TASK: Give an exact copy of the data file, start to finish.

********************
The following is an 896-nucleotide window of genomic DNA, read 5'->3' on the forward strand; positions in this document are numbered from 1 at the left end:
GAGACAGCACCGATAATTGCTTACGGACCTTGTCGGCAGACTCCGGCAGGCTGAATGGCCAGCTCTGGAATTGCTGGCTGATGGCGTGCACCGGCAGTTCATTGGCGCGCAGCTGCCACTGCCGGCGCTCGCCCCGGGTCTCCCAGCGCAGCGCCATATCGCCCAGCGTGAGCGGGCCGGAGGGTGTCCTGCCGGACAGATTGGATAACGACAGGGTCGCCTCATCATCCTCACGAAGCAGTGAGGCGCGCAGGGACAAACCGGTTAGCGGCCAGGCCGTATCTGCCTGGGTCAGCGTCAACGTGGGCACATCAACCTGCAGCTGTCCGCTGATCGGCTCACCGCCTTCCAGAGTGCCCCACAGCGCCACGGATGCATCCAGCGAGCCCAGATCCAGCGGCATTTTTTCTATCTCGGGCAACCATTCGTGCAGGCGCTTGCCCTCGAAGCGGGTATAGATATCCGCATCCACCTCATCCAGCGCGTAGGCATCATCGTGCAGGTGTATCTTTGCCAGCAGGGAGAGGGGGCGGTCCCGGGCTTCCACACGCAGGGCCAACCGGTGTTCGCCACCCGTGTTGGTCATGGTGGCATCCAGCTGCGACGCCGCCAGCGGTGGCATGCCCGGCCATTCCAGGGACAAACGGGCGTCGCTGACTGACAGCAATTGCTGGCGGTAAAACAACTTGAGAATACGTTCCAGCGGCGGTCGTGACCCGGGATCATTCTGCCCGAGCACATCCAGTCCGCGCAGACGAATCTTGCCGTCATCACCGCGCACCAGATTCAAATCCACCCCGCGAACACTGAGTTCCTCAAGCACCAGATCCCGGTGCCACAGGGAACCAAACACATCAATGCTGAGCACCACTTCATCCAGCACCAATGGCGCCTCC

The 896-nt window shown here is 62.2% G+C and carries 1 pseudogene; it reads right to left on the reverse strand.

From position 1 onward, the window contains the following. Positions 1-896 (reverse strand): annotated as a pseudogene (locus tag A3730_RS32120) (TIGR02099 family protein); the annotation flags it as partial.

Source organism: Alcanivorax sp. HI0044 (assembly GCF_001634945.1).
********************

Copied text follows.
The following is an 896-nucleotide window of genomic DNA, read 5'->3' on the forward strand; positions in this document are numbered from 1 at the left end:
GAGACAGCACCGATAATTGCTTACGGACCTTGTCGGCAGACTCCGGCAGGCTGAATGGCCAGCTCTGGAATTGCTGGCTGATGGCGTGCACCGGCAGTTCATTGGCGCGCAGCTGCCACTGCCGGCGCTCGCCCCGGGTCTCCCAGCGCAGCGCCATATCGCCCAGCGTGAGCGGGCCGGAGGGTGTCCTGCCGGACAGATTGGATAACGACAGGGTCGCCTCATCATCCTCACGAAGCAGTGAGGCGCGCAGGGACAAACCGGTTAGCGGCCAGGCCGTATCTGCCTGGGTCAGCGTCAACGTGGGCACATCAACCTGCAGCTGTCCGCTGATCGGCTCACCGCCTTCCAGAGTGCCCCACAGCGCCACGGATGCATCCAGCGAGCCCAGATCCAGCGGCATTTTTTCTATCTCGGGCAACCATTCGTGCAGGCGCTTGCCCTCGAAGCGGGTATAGATATCCGCATCCACCTCATCCAGCGCGTAGGCATCATCGTGCAGGTGTATCTTTGCCAGCAGGGAGAGGGGGCGGTCCCGGGCTTCCACACGCAGGGCCAACCGGTGTTCGCCACCCGTGTTGGTCATGGTGGCATCCAGCTGCGACGCCGCCAGCGGTGGCATGCCCGGCCATTCCAGGGACAAACGGGCGTCGCTGACTGACAGCAATTGCTGGCGGTAAAACAACTTGAGAATACGTTCCAGCGGCGGTCGTGACCCGGGATCATTCTGCCCGAGCACATCCAGTCCGCGCAGACGAATCTTGCCGTCATCACCGCGCACCAGATTCAAATCCACCCCGCGAACACTGAGTTCCTCAAGCACCAGATCCCGGTGCCACAGGGAACCAAACACATCAATGCTGAGCACCACTTCATCCAGCACCAATGGCGCCTCC

The 896-nt window shown here is 62.2% G+C and carries 1 pseudogene; it reads right to left on the reverse strand.

From position 1 onward, the window contains the following. Positions 1-896 (reverse strand): annotated as a pseudogene (locus tag A3730_RS32120) (TIGR02099 family protein); the annotation flags it as partial.

Source organism: Alcanivorax sp. HI0044 (assembly GCF_001634945.1).